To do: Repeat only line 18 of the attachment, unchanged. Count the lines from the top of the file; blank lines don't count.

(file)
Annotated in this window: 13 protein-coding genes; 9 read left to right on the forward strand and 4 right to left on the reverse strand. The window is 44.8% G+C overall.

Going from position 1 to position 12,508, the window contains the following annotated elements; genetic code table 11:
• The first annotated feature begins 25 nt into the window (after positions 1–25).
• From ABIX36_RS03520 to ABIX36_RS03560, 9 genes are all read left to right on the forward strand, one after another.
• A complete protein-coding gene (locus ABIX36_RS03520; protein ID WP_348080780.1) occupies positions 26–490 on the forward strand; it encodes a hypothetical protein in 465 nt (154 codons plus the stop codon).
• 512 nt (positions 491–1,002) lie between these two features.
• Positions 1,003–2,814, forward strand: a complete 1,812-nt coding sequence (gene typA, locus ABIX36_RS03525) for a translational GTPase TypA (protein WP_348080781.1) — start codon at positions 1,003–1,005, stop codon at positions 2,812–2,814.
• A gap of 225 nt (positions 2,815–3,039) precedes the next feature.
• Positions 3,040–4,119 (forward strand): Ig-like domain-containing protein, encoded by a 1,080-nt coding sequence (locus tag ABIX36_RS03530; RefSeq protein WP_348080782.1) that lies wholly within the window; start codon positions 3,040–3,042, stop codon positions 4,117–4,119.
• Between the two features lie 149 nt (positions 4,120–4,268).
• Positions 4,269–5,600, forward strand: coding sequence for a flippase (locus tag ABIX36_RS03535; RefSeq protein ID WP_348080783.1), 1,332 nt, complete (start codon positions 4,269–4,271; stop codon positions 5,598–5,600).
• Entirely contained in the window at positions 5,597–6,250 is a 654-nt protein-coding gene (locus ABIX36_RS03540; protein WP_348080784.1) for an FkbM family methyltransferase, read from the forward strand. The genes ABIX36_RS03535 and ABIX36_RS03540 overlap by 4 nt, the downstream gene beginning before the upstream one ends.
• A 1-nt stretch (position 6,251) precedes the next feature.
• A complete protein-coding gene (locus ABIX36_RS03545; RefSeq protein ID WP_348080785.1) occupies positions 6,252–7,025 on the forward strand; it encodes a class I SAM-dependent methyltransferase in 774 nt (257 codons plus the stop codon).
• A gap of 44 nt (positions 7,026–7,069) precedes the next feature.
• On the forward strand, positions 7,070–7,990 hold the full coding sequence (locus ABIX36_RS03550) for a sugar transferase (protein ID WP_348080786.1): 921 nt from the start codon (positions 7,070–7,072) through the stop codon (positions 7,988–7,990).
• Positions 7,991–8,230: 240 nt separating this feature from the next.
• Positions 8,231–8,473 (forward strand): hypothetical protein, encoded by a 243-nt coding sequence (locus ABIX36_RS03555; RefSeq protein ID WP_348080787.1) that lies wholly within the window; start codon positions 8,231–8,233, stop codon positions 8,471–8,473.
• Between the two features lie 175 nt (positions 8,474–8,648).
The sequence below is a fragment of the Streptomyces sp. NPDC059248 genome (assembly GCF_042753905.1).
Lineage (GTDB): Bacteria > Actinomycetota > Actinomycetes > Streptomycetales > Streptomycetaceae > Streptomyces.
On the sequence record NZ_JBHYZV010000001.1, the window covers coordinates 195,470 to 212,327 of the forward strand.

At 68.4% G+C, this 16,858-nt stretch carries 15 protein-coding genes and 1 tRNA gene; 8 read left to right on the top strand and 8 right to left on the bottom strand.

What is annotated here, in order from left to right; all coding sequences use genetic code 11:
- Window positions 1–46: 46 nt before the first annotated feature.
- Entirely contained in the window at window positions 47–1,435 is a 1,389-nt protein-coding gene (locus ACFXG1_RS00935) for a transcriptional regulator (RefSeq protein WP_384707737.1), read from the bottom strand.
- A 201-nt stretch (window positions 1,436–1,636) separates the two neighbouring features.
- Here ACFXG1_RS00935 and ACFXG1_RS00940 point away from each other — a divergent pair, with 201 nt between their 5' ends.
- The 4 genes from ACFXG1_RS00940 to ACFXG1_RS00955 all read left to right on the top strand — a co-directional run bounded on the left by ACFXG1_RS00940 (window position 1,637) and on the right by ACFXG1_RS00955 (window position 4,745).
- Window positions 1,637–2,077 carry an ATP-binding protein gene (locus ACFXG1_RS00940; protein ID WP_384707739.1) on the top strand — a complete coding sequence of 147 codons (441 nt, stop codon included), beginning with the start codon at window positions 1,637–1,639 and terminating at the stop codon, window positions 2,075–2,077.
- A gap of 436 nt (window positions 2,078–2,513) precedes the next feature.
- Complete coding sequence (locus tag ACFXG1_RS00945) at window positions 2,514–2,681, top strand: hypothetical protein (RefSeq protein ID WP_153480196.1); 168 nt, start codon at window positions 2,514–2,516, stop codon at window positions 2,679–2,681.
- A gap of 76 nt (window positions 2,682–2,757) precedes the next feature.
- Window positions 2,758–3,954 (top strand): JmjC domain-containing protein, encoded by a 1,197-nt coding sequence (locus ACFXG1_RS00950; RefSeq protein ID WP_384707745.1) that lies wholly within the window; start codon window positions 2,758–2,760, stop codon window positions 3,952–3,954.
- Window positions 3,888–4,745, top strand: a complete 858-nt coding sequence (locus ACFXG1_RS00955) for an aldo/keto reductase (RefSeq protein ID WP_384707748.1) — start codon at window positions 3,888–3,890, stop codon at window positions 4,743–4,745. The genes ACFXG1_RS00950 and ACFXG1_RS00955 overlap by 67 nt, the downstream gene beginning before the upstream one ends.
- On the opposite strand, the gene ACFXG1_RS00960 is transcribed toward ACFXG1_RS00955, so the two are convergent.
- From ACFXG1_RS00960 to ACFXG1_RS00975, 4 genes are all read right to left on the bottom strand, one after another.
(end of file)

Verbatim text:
• Positions 8,231–8,473 (forward strand): hypothetical protein, encoded by a 243-nt coding sequence (locus ABIX36_RS03555; RefSeq protein ID WP_348080787.1) that lies wholly within the window; start codon positions 8,231–8,233, stop codon positions 8,471–8,473.